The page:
|Top 5| Best 250cc Motorcycles: What Bike Should You Buy?

Buying your first motorcycle? Adding a new one to your collection? Whatever your case, we have found 5 of the best 250cc motorcycles available.

This article will talk about the motorcycles we have chosen. Leave a comment down below if you have any questions.



Honda CBR250RR

At this time, there is not much known about the latest iteration of the iconic Honda CBR250RR motorcycle, except to say that apart from the name, there is virtually nothing the new version has in common with the “Baby Blade” of the 1990’s.

According to reports, the prototype, or concept model was unveiled by Honda Motor Co. at the 44th Tokyo Motor Show late in 2015, and production is rumored to have started in Indonesia in March of 2016.

The new  model is said to be fitted with a 249cc, liquid-cooled 2-cylinder engine that is expected to produce about 36+ BHP, and 25+ Nm of torque through a six-speed transmission at 14 000 RPM.

In addition, the Ohlins suspension is set up to provide excellent handling, especially on the track, and  significant weight savings were made possible through the use of carbon-fibre for the fairing and panels.

Note however that reports from the Tokyo Show indicate that the advertised weight  of the CBR250RR, which is said to be 313.1 lbs (142 kg), could change on the production model.


  • Disc brakes on both wheels, with ABS functionality said to be under consideration for all markets.
  • USD shocks on the front suspension.
  • Swing arm on the rear suspension.
  • 17-inch alloy wheels, front and rear.

In terms of styling, the following quote is from official Honda sources:

‘Designed with the key phrase “strong presence,” this next-generation super sport concept model and features a look possessing a sense of speed that comes from its long nose and low crouching position.

The combination of a plane architecture, which indicates the sense of hardness and solidity, and sharp edges emphasize the aggressive look of this model.

Moreover, the exterior featuring matte-black-based low-contrast graphics expresses beauty and the remarkable form.’


Suzuki GSXR 250 

Suzuki GSXR 250

Like the Honda CBR250RR, nothing is known for sure about the Suzuki GSXR 250 beyond spy shots leaked from an assembly plant in China.

Based on leaked pictures, the GSXR 250 draws much of its design inspiration from the bigger GSX-R1000, with the headlight a near-carbon copy of the light on the bigger bike.

In terms of styling, the GSXR appears to be designed as a combination sport/tourer, rather than a pure sport model.

While the instrument cluster seems to have been pulled of an Indian-market Gixxer 155, the GSXR sports newly designed clip-on handle bars, newly designed split seats, and a “muscular” fuel tank.

Production of the new GSXR is expected to begin during 2016, although it is not certain exactly when this will happen.

Equally uncertain are details of the engine and other design features, but its liquid-cooled, single-cylinder 148cc engine is expected to develop around 30HP and 24Nm of torque (through a 6-speed transmission) although how accurate this estimate is remains to be seen.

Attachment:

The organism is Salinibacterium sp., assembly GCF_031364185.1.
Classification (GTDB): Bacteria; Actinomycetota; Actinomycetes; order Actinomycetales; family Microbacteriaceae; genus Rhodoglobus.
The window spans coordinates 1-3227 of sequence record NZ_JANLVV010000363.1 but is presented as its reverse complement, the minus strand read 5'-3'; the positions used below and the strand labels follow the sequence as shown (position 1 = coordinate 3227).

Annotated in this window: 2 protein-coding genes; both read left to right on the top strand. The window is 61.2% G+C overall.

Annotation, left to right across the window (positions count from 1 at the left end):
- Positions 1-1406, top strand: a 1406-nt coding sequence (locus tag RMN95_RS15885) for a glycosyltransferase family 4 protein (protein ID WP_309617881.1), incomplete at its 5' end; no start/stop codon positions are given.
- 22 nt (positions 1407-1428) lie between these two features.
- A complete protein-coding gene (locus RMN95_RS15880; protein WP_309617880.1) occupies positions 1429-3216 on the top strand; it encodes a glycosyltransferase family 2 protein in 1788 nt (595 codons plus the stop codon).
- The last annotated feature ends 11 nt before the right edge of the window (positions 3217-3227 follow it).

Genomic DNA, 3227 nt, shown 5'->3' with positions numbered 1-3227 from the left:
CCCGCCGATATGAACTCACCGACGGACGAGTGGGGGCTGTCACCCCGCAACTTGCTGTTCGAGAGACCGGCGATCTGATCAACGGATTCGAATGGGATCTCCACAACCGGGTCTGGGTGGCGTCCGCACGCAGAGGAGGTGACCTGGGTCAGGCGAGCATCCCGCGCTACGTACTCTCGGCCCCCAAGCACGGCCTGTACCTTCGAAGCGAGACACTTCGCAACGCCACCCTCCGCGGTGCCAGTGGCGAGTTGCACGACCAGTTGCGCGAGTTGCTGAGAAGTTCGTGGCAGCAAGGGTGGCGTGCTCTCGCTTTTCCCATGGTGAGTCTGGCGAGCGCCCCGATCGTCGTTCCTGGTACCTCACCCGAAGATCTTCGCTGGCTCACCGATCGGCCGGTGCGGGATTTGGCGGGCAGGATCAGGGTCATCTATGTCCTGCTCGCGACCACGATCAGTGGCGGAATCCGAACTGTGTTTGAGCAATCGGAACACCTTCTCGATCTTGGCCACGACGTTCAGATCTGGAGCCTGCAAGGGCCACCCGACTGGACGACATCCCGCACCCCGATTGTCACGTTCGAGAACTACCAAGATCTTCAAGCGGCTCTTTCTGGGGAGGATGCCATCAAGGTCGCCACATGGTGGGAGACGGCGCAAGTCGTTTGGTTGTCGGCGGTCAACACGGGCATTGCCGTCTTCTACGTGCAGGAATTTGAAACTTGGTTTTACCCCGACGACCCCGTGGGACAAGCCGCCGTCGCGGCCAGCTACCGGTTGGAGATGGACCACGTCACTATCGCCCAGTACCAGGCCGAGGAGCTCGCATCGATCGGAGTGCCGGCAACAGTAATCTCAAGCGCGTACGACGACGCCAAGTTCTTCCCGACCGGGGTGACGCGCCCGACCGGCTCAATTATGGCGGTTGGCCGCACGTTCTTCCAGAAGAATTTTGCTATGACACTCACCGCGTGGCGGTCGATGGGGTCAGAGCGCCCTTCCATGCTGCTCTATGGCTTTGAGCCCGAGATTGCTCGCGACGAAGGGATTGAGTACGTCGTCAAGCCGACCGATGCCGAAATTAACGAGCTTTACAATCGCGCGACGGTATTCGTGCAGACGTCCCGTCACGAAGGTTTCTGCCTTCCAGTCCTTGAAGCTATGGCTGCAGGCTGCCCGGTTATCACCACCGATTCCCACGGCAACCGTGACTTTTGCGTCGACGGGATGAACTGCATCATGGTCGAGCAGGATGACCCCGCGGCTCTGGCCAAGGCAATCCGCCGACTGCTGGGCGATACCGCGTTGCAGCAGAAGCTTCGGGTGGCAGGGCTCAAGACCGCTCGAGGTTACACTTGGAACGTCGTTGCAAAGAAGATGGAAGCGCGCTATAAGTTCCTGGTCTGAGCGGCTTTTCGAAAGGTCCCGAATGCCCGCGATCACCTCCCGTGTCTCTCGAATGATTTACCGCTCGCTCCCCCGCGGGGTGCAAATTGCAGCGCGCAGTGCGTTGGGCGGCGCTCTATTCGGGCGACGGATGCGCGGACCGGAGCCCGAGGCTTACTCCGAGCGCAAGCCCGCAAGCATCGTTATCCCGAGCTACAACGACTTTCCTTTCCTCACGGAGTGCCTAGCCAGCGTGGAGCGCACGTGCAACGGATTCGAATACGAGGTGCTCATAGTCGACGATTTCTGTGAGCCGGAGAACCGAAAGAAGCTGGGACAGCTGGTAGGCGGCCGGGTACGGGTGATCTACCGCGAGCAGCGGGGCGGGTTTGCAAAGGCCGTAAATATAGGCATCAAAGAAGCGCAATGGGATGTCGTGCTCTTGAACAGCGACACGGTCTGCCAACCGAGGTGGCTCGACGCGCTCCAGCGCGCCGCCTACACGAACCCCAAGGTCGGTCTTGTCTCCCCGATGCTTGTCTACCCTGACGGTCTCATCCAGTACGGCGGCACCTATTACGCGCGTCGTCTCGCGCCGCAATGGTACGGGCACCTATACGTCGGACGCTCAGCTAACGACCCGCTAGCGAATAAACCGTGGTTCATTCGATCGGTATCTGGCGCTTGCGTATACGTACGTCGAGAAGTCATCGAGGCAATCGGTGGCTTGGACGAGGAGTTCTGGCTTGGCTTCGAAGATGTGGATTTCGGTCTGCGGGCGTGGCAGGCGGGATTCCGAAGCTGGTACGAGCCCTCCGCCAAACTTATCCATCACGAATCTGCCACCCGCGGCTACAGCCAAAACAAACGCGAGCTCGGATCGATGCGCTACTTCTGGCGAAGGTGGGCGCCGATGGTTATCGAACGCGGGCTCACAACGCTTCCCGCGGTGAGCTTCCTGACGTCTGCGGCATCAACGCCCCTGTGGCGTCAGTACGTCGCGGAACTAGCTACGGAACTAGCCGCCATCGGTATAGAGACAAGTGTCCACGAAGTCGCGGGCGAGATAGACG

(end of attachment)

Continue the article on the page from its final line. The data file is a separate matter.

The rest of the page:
What is fairly certain though is that the GSXR will receive ABS brakes on both wheels


Yamaha TZR 250

Yamaha TZR 250

Although the Yamaha TZR 250 has long been out of production, it remains one of the best motor cycles in the 250cc class ever produced by any manufacturer.

Between 1986 and 1996, Yamaha produced the TZR 250 as a road-going version of the TZ250 racing bike, using parallel twin 2-stroke, reverse cylinder, and V-twin engines for various markets and applications.

Designed as a natural successor to the highly successful RD 250/Yamaha RD350LC series of motor cycles of the 1980’s, the two stroke engines of the TZR used Yamaha’s proprietary Power Valve System that adapted  the height of the exhaust port  in response to power demands.

Below are some specifications for the 1986 model year:

  • Engine: Liquid cooled,  249cc 2-stroke parallel twin cylinders
  • Ignition: Electronic CDI
  • Starter: Kick-start
  • Max power: 50 hp / 36.4 kW @ 10000 rpm (Claimed)
  • Max torque: 5 Nm / 26.2 lb/ft @ 9750 rpm
  • Transmission: 6-speed
  • Front Suspension: Telescopic fork adjustable preload (140mm wheel travel)
  • Rear Suspension: Coil and gas spring 9-way preload position (100mm wheel travel)
  • Front Brakes: Single, 320mm disc with a 2-piston caliper
  • Rear Brakes: Single 210mm disc with a 1-piston caliper
  • Wheel size: Front 100/80-17 | Rear 120/80-17
  • Wet Weight: 6 lbs ( 140 kg)
  • Fuel capacity: 2 gal ( 16 liters)

The result was performance that was outstanding for standard engines of this size, but with some modification, the TZR250 could seriously hassle 750cc motor cycles in terms of acceleration, if not top speed. Power output of around 44-45 BHP at 9 500 RPM was the norm in standard trim, although some performance packages raised power output to 50+BHP at 10 000 RPM.